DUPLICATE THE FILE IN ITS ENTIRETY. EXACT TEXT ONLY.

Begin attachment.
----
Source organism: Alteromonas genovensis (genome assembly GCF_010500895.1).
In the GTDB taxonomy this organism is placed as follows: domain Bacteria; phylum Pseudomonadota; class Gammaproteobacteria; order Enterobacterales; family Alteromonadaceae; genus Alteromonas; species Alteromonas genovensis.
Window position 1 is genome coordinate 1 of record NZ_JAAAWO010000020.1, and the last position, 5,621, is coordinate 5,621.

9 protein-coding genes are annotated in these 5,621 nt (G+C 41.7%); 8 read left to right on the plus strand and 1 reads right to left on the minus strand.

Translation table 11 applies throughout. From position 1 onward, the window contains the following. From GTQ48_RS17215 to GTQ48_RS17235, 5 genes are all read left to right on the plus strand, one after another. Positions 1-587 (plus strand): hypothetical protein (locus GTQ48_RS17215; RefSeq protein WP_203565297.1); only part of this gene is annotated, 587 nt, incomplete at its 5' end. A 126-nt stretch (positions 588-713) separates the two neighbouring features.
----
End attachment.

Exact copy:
Source organism: Alteromonas genovensis (genome assembly GCF_010500895.1).
In the GTDB taxonomy this organism is placed as follows: domain Bacteria; phylum Pseudomonadota; class Gammaproteobacteria; order Enterobacterales; family Alteromonadaceae; genus Alteromonas; species Alteromonas genovensis.
Window position 1 is genome coordinate 1 of record NZ_JAAAWO010000020.1, and the last position, 5,621, is coordinate 5,621.

9 protein-coding genes are annotated in these 5,621 nt (G+C 41.7%); 8 read left to right on the plus strand and 1 reads right to left on the minus strand.

Translation table 11 applies throughout. From position 1 onward, the window contains the following. From GTQ48_RS17215 to GTQ48_RS17235, 5 genes are all read left to right on the plus strand, one after another. Positions 1-587 (plus strand): hypothetical protein (locus GTQ48_RS17215; RefSeq protein WP_203565297.1); only part of this gene is annotated, 587 nt, incomplete at its 5' end. A 126-nt stretch (positions 588-713) separates the two neighbouring features.